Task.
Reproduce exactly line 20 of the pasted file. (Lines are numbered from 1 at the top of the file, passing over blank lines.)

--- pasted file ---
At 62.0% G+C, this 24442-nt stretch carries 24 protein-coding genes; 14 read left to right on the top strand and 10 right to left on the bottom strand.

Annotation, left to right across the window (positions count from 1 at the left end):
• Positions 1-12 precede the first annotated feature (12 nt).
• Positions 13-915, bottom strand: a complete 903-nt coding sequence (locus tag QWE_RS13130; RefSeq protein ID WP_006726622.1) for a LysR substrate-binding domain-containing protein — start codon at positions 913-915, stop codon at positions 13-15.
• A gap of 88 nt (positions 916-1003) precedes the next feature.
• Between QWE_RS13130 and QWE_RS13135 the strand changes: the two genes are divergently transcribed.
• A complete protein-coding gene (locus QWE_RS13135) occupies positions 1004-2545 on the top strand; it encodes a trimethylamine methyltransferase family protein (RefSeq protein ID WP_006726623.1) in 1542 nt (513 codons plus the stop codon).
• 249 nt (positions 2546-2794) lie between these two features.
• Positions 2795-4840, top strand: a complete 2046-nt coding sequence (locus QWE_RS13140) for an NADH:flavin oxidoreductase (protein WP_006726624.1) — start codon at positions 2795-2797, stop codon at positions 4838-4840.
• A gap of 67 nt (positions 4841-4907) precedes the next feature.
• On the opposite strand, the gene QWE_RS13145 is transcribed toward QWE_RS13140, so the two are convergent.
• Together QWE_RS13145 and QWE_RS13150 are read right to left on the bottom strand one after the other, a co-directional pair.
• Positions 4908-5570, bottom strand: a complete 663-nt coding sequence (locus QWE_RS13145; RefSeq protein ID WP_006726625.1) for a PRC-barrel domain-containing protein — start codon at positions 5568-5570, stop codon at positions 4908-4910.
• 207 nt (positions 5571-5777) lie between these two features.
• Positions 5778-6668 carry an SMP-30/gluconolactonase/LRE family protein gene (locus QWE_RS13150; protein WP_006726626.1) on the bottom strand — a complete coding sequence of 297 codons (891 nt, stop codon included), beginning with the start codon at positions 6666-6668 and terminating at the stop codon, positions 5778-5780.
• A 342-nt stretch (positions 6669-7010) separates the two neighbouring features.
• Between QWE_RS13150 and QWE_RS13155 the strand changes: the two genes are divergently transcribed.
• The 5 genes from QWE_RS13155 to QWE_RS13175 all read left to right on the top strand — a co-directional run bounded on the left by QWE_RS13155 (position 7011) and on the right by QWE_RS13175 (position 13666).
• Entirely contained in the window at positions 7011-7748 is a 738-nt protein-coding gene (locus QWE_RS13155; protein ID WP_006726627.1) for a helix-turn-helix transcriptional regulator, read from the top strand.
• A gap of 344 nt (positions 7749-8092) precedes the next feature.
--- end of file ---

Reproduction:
• A gap of 344 nt (positions 7749-8092) precedes the next feature.